“God Rest You Merry, Gentlemen”, also known as “God Rest Ye Merry, Gentlemen”, is an English traditional Christmas carol. The melody is in the minor mode. It was published by William B. Sandys in 1833, although the author is unknown.
Like so many early Christmas songs, the carol was written as a direct reaction to the church music of the 15th century. However, in the earliest known publication of the carol, on a c. 1760 broadsheet, it is described as a “new Christmas carol”, suggesting its origin is actually in the mid-18th century. It appeared again among “new carols for Christmas” in another 18th century source, a chapbook believed to be printed between 1780 and 1800.
It is referred to in Charles Dickens’ A Christmas Carol, 1843: “…at the first sound of — ‘God bless you, merry gentlemen! May nothing you dismay!’— Scrooge seized the ruler with such energy of action that the singer fled in terror, leaving the keyhole to the fog and even more congenial frost.”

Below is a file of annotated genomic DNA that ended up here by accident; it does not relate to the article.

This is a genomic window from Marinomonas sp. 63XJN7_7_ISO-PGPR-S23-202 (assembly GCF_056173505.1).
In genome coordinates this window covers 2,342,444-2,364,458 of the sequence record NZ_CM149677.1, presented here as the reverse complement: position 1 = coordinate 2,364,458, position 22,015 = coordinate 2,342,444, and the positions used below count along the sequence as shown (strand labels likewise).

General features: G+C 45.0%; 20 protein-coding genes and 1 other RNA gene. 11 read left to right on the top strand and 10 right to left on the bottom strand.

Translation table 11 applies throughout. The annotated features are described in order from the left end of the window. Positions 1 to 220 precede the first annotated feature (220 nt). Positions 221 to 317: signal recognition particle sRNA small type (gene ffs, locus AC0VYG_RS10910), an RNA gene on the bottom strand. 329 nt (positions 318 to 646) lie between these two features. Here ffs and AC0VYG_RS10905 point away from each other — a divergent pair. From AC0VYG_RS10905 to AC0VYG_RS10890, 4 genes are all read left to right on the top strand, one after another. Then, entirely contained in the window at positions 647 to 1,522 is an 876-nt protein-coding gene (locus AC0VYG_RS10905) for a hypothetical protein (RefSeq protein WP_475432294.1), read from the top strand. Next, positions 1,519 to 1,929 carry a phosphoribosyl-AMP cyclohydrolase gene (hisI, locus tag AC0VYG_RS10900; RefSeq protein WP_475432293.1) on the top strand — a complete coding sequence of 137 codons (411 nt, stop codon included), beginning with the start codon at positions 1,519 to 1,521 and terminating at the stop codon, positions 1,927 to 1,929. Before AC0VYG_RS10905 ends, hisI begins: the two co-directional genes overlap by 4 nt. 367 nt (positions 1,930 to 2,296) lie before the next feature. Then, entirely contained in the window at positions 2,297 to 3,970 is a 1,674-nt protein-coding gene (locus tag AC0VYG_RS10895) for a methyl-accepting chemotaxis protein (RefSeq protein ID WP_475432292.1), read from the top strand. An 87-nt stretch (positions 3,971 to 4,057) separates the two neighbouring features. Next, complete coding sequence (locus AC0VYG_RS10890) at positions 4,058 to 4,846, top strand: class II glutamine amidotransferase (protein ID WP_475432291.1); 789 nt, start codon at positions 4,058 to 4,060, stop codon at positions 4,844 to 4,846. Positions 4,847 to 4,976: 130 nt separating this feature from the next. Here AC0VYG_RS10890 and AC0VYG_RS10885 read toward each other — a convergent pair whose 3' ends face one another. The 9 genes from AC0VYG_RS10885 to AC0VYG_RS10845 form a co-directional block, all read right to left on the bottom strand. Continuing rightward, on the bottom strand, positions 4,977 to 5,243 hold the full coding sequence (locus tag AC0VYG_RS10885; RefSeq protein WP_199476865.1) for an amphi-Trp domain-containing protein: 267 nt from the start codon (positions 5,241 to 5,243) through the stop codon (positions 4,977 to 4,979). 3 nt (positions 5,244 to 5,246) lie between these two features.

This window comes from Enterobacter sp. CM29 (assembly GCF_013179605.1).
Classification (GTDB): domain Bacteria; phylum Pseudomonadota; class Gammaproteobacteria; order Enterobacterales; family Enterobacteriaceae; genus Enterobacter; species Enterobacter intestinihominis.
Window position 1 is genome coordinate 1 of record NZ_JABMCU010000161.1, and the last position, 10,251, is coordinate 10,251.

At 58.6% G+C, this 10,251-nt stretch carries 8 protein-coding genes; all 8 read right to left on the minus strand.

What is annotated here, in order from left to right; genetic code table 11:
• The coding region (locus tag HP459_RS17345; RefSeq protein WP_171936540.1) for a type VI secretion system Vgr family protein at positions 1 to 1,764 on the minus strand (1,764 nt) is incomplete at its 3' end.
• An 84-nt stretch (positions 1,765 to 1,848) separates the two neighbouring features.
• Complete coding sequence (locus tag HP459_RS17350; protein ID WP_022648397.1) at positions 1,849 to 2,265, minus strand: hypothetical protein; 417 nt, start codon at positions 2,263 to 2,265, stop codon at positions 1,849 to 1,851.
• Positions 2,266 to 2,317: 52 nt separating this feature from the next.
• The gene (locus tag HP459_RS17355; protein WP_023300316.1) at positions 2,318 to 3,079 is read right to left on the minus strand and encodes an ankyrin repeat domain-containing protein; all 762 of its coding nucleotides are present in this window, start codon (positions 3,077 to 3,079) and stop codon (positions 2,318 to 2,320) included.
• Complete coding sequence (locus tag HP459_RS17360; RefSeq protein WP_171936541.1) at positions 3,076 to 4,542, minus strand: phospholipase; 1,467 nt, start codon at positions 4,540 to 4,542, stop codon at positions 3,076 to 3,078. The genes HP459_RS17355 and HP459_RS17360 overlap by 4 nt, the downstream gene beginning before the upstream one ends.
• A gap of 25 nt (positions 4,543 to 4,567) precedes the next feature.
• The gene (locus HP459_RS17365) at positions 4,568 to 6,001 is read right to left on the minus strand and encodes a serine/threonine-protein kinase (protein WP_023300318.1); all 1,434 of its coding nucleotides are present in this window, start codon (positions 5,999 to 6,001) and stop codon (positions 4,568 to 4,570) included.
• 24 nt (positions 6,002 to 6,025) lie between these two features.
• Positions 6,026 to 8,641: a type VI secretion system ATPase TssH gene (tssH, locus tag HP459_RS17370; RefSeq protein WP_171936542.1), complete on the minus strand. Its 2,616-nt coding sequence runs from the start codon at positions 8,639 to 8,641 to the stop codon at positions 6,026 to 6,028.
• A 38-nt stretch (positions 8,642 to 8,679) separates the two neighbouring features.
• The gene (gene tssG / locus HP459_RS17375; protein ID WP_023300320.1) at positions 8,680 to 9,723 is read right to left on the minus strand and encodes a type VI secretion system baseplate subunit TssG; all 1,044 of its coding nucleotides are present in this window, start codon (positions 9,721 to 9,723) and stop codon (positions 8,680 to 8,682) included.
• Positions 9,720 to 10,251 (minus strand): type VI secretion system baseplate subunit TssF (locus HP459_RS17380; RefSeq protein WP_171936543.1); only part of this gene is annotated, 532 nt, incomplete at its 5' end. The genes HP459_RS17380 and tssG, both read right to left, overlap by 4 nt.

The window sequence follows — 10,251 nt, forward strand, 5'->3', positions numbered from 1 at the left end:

The carol exists in a wide variety of versions, some with differing numbers of verses.
Circa 1760 (from “Three New Christmas Carols,” Printed and Sold at the Printing-Office on Bow Church-Yard, London):
God rest you merry, Gentlemen,
Let nothing you dismay,
For Jesus Christ our Savior
Was born upon this Day.
To save poor souls from Satan’s power,
Which long time had gone astray.
Which brings tidings of comfort and joy.
Circa 1780-1800 (from “Three new carols for Christmas,” Wolverhampton, printed by J. Smart):
God rest you merry Gentlemen,
Let nothing you dismay;
Remember Christ our Saviour,
Was born on Christmas-day;
To save our souls from Satan’s power,
Which long time had gone astray:
This brings Tidings of Comfort and Joy.
Here is Le’Andria Johnson singing the beautiful song from her Christmas album “Christmas Best”:
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